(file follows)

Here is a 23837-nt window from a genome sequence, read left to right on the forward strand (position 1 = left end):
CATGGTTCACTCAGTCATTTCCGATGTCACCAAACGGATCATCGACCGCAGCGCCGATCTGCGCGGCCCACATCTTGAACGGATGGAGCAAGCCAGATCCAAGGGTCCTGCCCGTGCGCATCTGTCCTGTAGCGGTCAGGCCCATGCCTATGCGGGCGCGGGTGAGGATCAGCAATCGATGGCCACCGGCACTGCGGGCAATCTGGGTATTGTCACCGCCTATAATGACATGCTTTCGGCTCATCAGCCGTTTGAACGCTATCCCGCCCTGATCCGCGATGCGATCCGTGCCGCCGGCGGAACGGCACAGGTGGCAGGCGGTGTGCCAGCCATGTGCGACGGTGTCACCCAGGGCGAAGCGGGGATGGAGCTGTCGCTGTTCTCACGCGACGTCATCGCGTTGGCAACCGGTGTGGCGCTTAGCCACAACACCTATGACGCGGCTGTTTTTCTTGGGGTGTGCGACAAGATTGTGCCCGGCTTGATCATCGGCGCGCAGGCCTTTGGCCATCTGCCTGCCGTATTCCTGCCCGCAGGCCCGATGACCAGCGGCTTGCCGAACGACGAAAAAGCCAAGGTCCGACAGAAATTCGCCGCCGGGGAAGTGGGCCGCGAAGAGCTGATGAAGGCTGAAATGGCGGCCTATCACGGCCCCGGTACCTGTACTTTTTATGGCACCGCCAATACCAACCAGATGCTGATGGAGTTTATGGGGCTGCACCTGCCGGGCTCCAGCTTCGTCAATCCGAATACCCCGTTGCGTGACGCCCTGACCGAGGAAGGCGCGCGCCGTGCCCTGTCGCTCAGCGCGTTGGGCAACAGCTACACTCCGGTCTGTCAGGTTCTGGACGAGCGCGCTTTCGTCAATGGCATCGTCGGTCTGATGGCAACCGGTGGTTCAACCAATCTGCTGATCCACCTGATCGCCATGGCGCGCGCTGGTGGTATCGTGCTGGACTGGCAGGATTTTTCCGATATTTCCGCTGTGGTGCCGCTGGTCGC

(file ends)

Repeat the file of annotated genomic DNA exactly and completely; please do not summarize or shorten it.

Here is a 23837-nt window from a genome sequence, read left to right on the forward strand (position 1 = left end):
CATGGTTCACTCAGTCATTTCCGATGTCACCAAACGGATCATCGACCGCAGCGCCGATCTGCGCGGCCCACATCTTGAACGGATGGAGCAAGCCAGATCCAAGGGTCCTGCCCGTGCGCATCTGTCCTGTAGCGGTCAGGCCCATGCCTATGCGGGCGCGGGTGAGGATCAGCAATCGATGGCCACCGGCACTGCGGGCAATCTGGGTATTGTCACCGCCTATAATGACATGCTTTCGGCTCATCAGCCGTTTGAACGCTATCCCGCCCTGATCCGCGATGCGATCCGTGCCGCCGGCGGAACGGCACAGGTGGCAGGCGGTGTGCCAGCCATGTGCGACGGTGTCACCCAGGGCGAAGCGGGGATGGAGCTGTCGCTGTTCTCACGCGACGTCATCGCGTTGGCAACCGGTGTGGCGCTTAGCCACAACACCTATGACGCGGCTGTTTTTCTTGGGGTGTGCGACAAGATTGTGCCCGGCTTGATCATCGGCGCGCAGGCCTTTGGCCATCTGCCTGCCGTATTCCTGCCCGCAGGCCCGATGACCAGCGGCTTGCCGAACGACGAAAAAGCCAAGGTCCGACAGAAATTCGCCGCCGGGGAAGTGGGCCGCGAAGAGCTGATGAAGGCTGAAATGGCGGCCTATCACGGCCCCGGTACCTGTACTTTTTATGGCACCGCCAATACCAACCAGATGCTGATGGAGTTTATGGGGCTGCACCTGCCGGGCTCCAGCTTCGTCAATCCGAATACCCCGTTGCGTGACGCCCTGACCGAGGAAGGCGCGCGCCGTGCCCTGTCGCTCAGCGCGTTGGGCAACAGCTACACTCCGGTCTGTCAGGTTCTGGACGAGCGCGCTTTCGTCAATGGCATCGTCGGTCTGATGGCAACCGGTGGTTCAACCAATCTGCTGATCCACCTGATCGCCATGGCGCGCGCTGGTGGTATCGTGCTGGACTGGCAGGATTTTTCCGATATTTCCGCTGTGGTGCCGCTGGTCGC